Clara Kirk’s West Englewood United Organization had begun with two feet firmly planted in the community, and maintained a good reputation across Chicago. Yet the very force that propelled the organization from its founding—its neighborhood spirit—may have been its downfall.
by Jon Brozdowski •
As families are forced out, Englewood comes to terms with a neighbor intent on expanding its rail yard operations.
by Ari Feldman •
Like much of Bronzeville, 51st Street is at a kind of crossroads. Many neighbors perceive things as having vaguely gotten better, but exactly what is going into the gradual changes of “the strip” is not obvious.
by Spencer Mcavoy •
“This neighborhood has changed drastically,” says one Chatham resident, “and I am not happy about it.” Many other residents, she insists, feel the same way. “They’re really pissed off about what’s going on here. We are not happy.”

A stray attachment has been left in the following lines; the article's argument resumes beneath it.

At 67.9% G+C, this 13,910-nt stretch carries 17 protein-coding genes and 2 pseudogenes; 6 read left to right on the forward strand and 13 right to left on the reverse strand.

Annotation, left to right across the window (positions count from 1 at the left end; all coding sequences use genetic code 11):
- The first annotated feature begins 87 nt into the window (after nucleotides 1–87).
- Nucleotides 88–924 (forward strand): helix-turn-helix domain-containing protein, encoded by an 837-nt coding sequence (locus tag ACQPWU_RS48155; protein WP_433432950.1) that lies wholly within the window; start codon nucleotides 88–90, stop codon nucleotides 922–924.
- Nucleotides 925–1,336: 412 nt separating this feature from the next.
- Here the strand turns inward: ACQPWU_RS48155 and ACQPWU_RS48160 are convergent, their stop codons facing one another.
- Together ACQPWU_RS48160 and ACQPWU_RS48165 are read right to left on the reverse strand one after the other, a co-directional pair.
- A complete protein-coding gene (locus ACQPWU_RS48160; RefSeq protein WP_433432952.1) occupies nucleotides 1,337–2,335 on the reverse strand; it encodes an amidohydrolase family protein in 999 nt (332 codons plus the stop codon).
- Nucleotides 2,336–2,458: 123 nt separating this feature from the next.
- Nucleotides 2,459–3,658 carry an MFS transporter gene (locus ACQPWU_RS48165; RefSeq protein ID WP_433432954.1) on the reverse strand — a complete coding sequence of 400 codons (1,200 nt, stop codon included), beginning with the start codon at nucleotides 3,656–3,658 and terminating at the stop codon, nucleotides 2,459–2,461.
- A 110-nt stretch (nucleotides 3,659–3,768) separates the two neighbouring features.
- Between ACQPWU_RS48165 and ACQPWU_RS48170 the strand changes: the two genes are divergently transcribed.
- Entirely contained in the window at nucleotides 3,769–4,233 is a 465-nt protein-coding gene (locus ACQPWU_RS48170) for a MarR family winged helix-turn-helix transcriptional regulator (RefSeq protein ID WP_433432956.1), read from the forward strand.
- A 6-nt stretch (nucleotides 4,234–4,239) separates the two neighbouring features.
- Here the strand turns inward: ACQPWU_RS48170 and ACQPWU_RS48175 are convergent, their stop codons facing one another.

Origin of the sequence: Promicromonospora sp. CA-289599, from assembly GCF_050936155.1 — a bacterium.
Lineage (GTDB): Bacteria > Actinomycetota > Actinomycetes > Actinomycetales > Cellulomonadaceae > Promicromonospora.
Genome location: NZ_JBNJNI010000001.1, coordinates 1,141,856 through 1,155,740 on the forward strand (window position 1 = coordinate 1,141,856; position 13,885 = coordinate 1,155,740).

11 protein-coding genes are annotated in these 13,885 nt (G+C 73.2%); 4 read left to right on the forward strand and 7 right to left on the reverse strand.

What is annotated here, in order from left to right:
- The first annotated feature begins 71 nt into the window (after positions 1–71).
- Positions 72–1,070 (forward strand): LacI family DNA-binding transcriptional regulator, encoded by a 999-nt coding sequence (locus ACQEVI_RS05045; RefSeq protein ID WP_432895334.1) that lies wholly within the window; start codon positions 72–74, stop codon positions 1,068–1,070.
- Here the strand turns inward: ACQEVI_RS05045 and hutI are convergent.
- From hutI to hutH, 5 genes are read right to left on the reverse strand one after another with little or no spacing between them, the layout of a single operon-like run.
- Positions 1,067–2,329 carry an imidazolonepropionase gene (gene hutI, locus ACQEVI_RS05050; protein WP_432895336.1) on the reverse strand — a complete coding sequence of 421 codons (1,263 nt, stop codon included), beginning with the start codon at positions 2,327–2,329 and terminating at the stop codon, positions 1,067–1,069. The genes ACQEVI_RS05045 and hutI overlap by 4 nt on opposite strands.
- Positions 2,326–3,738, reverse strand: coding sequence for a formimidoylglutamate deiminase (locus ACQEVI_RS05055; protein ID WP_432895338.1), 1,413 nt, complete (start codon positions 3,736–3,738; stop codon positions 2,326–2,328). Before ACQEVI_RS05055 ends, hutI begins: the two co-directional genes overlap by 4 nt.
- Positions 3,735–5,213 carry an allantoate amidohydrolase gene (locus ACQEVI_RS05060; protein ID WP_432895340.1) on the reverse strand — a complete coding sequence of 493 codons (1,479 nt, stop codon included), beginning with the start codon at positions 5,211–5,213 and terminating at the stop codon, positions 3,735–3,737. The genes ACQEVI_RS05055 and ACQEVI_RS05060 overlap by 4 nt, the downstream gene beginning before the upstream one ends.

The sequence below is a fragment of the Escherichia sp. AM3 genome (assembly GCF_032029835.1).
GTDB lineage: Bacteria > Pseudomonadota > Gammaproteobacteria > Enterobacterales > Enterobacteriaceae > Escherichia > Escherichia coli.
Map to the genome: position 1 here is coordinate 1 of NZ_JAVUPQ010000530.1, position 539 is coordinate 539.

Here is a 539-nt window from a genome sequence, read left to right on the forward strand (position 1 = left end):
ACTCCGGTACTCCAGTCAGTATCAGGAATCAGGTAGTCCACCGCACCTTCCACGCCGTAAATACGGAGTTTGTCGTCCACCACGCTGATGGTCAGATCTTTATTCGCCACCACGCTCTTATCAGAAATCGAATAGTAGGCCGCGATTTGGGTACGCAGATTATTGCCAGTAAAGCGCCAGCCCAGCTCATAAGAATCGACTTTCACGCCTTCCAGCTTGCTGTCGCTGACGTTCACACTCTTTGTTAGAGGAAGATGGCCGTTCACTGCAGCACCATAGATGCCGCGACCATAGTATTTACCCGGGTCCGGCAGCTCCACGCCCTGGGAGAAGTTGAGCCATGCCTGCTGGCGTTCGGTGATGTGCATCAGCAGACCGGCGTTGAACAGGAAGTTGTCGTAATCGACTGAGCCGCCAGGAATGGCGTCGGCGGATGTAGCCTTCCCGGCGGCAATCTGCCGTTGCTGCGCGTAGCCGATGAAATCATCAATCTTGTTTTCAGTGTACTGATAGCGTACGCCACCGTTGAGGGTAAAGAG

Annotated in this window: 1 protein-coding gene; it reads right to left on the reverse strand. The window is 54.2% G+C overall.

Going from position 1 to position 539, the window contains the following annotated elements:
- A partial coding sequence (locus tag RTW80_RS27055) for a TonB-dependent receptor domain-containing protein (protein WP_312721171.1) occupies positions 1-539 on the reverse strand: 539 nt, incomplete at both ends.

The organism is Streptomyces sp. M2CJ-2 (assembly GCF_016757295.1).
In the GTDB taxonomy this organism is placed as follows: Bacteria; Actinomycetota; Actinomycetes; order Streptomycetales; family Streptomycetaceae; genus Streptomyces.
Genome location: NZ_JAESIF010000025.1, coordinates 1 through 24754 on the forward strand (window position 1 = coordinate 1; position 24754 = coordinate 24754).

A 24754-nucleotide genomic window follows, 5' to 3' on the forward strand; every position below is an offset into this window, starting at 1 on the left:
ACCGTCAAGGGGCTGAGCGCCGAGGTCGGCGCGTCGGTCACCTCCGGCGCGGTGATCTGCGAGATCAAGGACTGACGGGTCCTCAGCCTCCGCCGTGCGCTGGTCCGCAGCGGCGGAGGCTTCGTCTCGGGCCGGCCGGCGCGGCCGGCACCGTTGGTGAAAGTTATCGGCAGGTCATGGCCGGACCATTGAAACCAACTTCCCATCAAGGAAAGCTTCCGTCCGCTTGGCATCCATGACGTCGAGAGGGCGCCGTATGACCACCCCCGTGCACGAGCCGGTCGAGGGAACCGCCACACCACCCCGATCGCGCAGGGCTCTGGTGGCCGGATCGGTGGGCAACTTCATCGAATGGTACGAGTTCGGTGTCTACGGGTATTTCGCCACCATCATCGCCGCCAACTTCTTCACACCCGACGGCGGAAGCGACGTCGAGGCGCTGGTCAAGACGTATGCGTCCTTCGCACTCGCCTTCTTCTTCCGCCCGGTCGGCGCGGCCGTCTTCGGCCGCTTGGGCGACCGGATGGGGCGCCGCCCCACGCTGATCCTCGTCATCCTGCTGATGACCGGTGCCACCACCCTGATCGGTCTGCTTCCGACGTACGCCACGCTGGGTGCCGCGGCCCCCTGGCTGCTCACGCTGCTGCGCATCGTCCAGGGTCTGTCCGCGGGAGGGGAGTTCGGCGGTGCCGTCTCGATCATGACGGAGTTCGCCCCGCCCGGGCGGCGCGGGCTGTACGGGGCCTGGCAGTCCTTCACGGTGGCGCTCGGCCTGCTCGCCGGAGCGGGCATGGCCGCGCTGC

by Meaghan Murphy •
Urban Village might seem like another church in a neighborhood already full of churches, but it is determined to set itself apart from the regimented, traditional ways in which Christianity is practiced elsewhere on the South Side.
by Claire Withycombe •
“We use language for legal cases, we use it to put children to sleep, to wake them up, to write down our grocery lists. We do everything with it, in a way we don’t with dance, with music, or with painting.”
by Hannah Nyhart •
On March 21, CPS announced the closure of more than ten percent of the city’s elementary and middle schools. The decision concluded five months of conversation between communities and the district. Officials hail the effort as genuine engagement. Others call it a sham.
by Taro Matsuno •
Muddy Waters’ old home is falling apart, and may face demolition. How did it come to this?